In quantum mechanics, an excited state of a system (such as an atom, molecule or nucleus) is any configuration of the system that has a higher energy than the ground state (that is, more energy than the absolute minimum).
The lifetime of a system in an excited state is usually short: spontaneous or induced emission of a quantum of energy (such as a photon or a phonon) usually occurs shortly after the system is promoted to the excited state, returning the system to a state with lower energy (a less excited state or the ground state).
Example: the hydrogen atom
A simple example of this concept comes by considering the hydrogen atom.
The ground state of the hydrogen atom corresponds to having the atom's single electron in the lowest possible orbit (that is, the spherically symmetric "1s" state, which has the lowest possible quantum numbers). By giving the atom additional energy (for example, by the absorption of a photon of an appropriate energy), the electron is able to move into an excited state (one with one or more quantum numbers greater than the minimum possible). If the photon has too much energy, the electron will cease to be bound to the atom, and the atom will become ionised.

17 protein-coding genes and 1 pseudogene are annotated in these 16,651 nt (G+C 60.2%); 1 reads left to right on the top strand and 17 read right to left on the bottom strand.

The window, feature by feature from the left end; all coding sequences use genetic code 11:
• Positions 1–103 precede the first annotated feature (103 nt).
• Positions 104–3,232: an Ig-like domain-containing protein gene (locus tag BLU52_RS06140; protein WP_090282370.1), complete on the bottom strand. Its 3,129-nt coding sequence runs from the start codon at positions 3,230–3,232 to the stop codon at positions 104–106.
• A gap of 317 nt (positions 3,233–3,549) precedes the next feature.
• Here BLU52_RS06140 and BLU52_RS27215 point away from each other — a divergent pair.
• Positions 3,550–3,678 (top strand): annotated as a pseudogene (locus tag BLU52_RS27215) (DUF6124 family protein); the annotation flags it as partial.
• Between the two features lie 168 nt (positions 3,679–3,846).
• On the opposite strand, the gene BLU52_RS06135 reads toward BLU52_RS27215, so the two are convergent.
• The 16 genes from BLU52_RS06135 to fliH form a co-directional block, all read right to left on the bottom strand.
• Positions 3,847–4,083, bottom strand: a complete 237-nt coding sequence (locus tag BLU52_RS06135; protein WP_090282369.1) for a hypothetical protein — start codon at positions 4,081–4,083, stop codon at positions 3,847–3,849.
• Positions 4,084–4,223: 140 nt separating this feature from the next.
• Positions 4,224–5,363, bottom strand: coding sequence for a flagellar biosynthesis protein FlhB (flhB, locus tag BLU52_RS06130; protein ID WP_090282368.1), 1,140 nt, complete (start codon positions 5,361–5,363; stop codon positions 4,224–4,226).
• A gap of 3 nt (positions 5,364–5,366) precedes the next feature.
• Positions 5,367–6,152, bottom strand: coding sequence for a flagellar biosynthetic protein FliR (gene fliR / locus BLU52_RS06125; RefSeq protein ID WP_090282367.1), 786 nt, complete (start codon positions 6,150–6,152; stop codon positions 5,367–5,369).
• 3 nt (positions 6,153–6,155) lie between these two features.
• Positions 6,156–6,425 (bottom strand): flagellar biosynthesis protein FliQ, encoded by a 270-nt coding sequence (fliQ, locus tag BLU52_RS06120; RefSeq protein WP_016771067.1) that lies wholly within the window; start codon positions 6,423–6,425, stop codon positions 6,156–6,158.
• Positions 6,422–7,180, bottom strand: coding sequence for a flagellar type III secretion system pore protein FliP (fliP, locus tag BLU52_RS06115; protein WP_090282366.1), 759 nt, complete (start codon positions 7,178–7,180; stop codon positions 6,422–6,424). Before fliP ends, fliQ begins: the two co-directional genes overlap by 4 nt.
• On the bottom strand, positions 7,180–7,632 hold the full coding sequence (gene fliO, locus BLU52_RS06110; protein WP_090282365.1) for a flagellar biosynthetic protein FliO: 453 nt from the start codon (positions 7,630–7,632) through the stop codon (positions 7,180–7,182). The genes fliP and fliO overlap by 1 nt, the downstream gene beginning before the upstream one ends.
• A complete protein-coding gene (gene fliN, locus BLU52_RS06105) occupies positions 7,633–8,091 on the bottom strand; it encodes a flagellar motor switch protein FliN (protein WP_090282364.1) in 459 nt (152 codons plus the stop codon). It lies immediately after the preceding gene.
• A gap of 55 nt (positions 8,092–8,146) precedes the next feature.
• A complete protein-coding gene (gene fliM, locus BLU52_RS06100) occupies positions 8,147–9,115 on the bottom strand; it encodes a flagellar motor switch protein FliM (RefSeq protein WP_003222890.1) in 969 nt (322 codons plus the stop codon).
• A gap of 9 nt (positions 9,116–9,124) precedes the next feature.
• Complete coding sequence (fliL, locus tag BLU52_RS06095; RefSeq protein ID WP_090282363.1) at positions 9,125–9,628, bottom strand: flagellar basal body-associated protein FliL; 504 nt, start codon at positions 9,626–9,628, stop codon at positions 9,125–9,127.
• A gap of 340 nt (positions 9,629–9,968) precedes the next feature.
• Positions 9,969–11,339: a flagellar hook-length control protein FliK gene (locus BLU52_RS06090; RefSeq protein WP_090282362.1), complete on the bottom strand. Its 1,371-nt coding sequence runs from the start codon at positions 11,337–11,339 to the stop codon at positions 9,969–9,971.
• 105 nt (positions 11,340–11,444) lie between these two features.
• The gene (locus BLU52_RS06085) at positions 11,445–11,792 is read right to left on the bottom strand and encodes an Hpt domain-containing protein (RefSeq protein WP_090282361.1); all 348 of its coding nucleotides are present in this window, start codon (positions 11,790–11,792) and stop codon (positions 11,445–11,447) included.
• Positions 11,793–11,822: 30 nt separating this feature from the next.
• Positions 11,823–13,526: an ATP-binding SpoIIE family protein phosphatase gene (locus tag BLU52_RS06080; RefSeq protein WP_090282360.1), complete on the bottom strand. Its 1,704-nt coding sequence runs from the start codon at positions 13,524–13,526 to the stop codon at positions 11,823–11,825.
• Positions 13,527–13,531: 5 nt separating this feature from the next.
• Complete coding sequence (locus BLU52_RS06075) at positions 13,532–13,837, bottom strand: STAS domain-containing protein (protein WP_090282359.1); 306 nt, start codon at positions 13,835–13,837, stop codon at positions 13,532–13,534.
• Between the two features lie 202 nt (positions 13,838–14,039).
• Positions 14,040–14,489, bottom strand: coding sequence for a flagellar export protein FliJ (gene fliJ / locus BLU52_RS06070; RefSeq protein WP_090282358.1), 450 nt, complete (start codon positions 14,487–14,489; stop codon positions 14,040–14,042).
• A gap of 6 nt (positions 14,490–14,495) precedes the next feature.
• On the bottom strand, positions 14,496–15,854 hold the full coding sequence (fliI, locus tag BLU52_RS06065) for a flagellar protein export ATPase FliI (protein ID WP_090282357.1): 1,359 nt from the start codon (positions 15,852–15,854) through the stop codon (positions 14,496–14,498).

Once the electron is in its excited state, we deem the hydrogen atom to be in its excited state. The atom may return to a lower excited state, or the ground state, by emitting a photon with a characteristic energy. Emission of photons from atoms in various excited states leads to a spectrum showing a series of characteristic emission lines (including, in the case of the hydrogen atom, the Lyman series, the Balmer series, the Paschen series, the Brackett series .)
Last updated: 10-17-2005 06:02:39
Last updated: 10-29-2005 02:13:46